The current challenges are more about juggling teaching versus research and the responsibilities that come with having my own research group. It helps a lot that I had already been teaching over the past few years and enjoy the contact with students. So that is not really a problem. I find the responsibility towards my group much more challenging. The current job market is incredibly competitive and students struggle to find PhDs and/or employment thereafter. I often ask myself: how can I support them best so that their hopes and expectations are being fulfilled? I try to be sympathetic and reassuring. It helps that I have an understanding and supportive mentor to discuss these aspects with.
What is the best part about “doing science”?
"The Friday Evening Experiment" – by that I mean those experiments you wonder if they are worth doing because they are unlikely to work. However, your curiosity convinces you to “just give it a go” and you get an exciting and unexpected result that opens up so many new questions to investigate.
Who is your role model?
My PhD and postdoc supervisor, Professor Robin May. I am very grateful to have been trained under his supervision and to have been introduced to his collaborative, open and friendly approach to science. It made me believe that everyone working together leads to the best results and in the context of science can enable big progress. For example, exchanging research findings with colleagues within and outside your own field can put your results in a very different light and open up new avenues.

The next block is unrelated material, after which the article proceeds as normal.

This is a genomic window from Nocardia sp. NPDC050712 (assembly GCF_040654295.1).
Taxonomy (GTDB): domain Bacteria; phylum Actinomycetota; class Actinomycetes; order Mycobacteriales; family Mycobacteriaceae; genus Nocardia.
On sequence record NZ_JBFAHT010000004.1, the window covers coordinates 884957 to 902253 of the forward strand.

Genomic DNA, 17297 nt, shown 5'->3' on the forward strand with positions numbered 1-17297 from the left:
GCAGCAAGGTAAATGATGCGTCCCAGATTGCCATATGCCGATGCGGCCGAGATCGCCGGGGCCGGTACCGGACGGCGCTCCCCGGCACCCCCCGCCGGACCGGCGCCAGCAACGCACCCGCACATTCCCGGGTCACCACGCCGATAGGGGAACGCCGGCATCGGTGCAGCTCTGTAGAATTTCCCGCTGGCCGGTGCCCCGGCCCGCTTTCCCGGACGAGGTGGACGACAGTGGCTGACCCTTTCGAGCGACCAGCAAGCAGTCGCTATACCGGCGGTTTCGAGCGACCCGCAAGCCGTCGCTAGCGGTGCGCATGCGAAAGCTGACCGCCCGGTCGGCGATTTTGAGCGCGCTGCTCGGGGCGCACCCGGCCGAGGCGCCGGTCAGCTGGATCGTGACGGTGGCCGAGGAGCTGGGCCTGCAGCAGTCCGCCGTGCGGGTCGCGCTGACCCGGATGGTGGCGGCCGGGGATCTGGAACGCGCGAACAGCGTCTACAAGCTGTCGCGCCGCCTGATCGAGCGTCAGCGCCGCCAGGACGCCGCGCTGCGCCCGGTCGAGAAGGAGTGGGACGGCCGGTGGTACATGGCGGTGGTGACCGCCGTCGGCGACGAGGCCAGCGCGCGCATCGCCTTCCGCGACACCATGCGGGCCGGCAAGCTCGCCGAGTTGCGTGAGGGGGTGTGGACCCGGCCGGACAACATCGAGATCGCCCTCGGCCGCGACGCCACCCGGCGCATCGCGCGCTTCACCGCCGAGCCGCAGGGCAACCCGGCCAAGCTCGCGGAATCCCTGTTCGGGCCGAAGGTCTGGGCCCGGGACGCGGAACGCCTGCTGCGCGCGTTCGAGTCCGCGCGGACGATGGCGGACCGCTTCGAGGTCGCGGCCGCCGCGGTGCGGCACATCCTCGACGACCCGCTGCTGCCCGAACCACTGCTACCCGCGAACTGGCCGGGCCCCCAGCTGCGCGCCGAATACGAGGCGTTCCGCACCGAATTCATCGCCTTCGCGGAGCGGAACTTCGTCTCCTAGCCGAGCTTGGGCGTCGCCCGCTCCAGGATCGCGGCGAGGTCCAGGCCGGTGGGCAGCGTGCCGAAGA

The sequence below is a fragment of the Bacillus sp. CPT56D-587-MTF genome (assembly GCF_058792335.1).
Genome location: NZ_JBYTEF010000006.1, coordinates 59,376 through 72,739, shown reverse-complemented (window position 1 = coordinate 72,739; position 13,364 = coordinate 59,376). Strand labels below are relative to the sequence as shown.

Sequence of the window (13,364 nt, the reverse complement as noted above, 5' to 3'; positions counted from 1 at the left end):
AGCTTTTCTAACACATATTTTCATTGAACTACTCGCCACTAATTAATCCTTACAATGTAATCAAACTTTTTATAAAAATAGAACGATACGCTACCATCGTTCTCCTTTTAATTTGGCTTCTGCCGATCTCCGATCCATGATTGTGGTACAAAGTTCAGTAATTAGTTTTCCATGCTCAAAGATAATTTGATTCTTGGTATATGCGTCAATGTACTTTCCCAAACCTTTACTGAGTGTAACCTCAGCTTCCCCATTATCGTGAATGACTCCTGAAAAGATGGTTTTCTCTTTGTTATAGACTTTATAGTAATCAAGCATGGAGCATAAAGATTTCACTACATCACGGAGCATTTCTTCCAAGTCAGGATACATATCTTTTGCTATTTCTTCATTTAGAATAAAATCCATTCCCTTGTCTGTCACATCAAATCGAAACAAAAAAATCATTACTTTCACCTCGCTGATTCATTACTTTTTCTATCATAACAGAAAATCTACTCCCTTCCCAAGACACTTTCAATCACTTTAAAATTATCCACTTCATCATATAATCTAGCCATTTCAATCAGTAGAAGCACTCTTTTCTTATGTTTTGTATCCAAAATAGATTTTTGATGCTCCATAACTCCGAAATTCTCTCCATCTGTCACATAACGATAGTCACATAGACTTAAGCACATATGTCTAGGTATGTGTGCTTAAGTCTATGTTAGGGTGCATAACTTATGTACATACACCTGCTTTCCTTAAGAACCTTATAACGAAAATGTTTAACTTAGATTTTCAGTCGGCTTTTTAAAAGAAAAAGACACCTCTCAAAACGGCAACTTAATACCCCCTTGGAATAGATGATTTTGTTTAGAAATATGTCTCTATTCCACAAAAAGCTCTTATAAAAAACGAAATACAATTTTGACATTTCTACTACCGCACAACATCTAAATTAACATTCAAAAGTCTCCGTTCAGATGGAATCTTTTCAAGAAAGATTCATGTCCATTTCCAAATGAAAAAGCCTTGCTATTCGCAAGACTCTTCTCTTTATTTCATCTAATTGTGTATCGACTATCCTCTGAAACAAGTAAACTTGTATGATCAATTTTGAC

What do you do to relax?
I climb. I sometimes find it difficult to switch off as my mind is always buzzing. I am constantly trying to figure out things, e.g. finding new ways to answer a scientific question, developing new research ideas. Climbing helps me to switch off by focusing my mind on something completely different. At the same time it can be physically very demanding and a way of releasing any frustration.
What one record and luxury item would you take to a desert island?
I love 1980s music. Being on a desert island, this cheesy kind of music would be uplifting. As for the luxury item, I would probably take a fully equipped boat – that way I could always attempt to make my way back. Something similar to Craig Venter’s Sorcerer II would be great. It wouldn’t matter how long I take to get back as I could do some research on-board in the meantime.
Tell us one thing that your work colleagues won’t know about you!
I am trained in how to deal with potential polar bear attacks. A few years back I went up to a research station on the arctic island Svalbard (or Spitsbergen). There is always a chance, though very small, of encountering a polar bear while being out on fieldwork. Hence, researchers need to do a "polar bear and weapon for protection" course.
If you weren’t a scientist, what would you be?
I would own and work in a little café in the countryside – I love baking cakes.